In an interview in the Sunday Times, Cameron (pictured) said he does not want to “punish” savers.
The Government has proposed significantly raising CGT, potentially in line with levels of income tax.
Cameron has been facing pressure from Tory backbenchers who claim that ordinary savers selling shares or second homes would be unfairly hit.
Conservative backbencher John Redwood recently wrote an open letter to the Treasury, calling for a capital gains tax regime that tapers for long-term investments, in order to protect and reward savers.
Cameron told the Sunday Times: “I totally understand the arguments. I did not come into politics to punish people who want to do the right thing and save.”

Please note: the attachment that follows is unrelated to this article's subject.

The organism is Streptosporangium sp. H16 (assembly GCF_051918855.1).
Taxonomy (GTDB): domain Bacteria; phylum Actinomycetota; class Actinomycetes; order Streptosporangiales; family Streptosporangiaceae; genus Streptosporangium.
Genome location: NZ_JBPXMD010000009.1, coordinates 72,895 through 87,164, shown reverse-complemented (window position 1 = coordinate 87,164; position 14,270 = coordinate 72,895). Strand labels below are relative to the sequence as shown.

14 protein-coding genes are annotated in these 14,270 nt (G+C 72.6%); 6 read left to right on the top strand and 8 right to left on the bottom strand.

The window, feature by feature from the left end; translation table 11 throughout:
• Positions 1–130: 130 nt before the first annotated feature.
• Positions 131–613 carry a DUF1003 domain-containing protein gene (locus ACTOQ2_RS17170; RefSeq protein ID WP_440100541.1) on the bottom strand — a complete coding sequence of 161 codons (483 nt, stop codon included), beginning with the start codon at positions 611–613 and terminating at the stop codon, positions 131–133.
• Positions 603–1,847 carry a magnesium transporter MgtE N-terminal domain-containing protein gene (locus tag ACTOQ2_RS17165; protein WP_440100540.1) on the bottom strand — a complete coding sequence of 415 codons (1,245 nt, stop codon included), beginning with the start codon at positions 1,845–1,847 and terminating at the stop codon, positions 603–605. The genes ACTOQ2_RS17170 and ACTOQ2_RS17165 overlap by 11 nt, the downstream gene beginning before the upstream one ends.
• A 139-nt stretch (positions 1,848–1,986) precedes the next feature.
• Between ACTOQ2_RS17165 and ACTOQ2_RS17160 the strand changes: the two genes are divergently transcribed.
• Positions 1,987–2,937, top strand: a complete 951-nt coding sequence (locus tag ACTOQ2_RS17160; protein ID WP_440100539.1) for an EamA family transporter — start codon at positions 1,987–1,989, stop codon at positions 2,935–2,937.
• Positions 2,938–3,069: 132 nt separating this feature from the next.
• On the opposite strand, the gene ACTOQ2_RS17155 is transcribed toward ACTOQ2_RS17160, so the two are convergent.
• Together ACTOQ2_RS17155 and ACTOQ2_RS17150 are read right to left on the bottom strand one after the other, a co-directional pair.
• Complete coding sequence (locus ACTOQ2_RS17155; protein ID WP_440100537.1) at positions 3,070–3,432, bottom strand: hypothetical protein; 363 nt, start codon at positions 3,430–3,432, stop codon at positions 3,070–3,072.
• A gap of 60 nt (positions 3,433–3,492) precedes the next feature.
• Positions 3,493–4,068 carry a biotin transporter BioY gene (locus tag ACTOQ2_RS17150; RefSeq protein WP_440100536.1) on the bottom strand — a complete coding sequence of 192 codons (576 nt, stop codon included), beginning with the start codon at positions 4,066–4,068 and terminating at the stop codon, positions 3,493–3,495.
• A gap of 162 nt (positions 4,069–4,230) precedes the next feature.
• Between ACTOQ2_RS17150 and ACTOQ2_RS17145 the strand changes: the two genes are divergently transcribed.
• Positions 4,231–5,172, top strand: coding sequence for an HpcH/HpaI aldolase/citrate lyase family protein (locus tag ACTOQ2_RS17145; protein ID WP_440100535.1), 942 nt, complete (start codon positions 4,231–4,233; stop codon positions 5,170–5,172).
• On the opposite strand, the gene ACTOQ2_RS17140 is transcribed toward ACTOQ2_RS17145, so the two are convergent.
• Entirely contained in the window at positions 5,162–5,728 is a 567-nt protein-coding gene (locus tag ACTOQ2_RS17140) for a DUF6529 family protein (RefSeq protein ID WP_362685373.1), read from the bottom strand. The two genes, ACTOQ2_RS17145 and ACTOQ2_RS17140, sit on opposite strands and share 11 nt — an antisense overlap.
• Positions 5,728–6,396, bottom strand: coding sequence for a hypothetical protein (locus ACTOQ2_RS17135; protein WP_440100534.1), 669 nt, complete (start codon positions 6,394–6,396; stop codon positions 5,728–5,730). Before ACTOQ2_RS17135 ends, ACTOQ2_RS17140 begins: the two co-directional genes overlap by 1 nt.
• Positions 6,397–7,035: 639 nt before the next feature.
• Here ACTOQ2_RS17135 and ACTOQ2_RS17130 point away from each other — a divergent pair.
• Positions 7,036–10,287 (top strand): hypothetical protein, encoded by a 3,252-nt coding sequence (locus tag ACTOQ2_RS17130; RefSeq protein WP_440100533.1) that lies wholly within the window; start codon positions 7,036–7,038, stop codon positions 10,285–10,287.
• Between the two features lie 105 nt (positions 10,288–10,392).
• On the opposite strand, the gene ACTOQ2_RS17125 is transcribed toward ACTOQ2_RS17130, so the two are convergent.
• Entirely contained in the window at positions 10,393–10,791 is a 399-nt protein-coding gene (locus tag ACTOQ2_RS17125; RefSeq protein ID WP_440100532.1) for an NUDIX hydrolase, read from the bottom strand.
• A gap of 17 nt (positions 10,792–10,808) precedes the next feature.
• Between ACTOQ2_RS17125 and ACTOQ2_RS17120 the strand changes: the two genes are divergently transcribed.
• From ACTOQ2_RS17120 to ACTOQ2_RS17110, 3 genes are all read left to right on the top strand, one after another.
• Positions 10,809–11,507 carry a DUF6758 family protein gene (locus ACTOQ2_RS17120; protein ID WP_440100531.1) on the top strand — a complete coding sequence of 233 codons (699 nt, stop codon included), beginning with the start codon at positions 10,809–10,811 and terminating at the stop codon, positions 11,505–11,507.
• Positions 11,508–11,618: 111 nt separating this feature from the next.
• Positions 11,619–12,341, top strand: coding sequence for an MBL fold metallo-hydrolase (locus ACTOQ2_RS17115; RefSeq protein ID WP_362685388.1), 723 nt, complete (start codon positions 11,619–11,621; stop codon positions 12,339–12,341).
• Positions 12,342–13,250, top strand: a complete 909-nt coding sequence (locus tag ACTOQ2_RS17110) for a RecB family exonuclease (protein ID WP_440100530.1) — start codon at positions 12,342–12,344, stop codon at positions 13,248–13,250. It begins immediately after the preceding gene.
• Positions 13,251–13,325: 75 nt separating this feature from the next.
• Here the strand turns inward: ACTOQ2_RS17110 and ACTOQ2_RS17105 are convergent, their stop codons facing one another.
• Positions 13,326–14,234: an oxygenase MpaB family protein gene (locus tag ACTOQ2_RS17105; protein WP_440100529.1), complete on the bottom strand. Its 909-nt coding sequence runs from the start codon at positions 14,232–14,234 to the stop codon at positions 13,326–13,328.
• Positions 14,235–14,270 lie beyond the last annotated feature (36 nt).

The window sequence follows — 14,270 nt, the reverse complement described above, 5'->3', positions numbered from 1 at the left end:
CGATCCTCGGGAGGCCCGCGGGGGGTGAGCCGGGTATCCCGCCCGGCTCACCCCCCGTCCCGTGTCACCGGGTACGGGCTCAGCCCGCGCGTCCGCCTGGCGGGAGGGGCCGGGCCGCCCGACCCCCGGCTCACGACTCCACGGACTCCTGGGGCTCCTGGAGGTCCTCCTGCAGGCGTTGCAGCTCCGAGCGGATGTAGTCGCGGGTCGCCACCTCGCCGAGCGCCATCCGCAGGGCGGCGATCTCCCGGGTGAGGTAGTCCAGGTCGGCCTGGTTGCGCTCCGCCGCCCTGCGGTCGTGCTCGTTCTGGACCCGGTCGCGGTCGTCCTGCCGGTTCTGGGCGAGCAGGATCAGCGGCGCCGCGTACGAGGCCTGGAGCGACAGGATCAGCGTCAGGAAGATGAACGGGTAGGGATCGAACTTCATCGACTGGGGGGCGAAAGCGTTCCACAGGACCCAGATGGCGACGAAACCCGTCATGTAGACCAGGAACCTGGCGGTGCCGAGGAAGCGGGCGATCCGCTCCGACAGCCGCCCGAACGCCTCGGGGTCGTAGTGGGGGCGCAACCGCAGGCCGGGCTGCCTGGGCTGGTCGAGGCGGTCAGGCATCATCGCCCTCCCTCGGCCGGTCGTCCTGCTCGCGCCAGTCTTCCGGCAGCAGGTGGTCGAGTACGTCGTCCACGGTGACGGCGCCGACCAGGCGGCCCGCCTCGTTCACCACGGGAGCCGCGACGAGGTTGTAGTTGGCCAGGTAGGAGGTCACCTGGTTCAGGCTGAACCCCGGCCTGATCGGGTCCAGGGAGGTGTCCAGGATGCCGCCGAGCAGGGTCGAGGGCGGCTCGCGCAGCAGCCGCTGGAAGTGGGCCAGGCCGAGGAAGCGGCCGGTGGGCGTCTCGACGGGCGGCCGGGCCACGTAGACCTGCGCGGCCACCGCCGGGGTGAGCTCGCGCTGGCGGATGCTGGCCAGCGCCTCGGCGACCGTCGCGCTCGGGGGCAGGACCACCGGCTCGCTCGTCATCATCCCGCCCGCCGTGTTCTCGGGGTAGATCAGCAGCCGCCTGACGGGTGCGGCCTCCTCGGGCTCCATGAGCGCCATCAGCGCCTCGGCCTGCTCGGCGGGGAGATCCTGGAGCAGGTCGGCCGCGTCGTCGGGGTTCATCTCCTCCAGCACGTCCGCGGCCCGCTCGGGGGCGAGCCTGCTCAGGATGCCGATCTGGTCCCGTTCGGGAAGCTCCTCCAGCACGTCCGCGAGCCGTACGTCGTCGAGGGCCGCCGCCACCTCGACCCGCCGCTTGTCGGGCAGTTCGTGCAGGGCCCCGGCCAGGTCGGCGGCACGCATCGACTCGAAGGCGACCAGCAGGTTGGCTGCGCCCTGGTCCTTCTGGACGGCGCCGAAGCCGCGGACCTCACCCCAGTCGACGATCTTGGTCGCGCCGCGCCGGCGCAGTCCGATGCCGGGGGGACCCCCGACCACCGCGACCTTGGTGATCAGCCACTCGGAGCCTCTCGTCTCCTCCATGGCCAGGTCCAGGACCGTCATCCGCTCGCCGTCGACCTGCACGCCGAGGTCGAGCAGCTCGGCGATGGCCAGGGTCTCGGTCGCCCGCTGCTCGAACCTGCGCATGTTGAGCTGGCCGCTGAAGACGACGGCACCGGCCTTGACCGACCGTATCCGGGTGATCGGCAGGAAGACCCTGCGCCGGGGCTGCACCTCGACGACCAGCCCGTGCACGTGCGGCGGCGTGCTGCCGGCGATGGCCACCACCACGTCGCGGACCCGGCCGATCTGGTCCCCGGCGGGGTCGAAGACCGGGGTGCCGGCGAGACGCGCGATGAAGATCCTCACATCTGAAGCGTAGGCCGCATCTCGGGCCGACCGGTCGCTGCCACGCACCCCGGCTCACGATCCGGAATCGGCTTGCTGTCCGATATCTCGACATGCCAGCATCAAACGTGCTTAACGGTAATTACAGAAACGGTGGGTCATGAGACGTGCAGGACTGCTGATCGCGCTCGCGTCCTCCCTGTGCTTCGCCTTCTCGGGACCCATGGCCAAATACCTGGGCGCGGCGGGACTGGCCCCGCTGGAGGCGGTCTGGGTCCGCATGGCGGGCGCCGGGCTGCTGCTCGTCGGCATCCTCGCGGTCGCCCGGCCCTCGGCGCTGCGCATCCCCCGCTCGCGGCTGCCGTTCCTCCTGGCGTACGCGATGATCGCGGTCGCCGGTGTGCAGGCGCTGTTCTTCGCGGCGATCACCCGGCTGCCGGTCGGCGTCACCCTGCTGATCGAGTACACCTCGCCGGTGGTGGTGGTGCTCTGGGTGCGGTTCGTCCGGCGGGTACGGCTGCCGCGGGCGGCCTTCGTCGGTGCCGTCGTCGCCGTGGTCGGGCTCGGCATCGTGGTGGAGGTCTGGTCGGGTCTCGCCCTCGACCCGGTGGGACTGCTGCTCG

He is expected to warn today that cuts to be announced in the emergency Budget in two weeks time will be severe, and add that Britain’s finances are worse than previously thought.
The Sunday Telegraph reported that the Government was looking at a number of exemptions from the new CGT rates, including for those nearing retirement. Today’s Financial Times reports the Treasury is playing down this idea and that a more likely approach would be the reintroduction of tapering relief.
In the Sunday Times interview, Cameron again refused to rule out an increase in VAT, which many economists suggest may be increased to 20 per cent in the upcoming emergency Budget.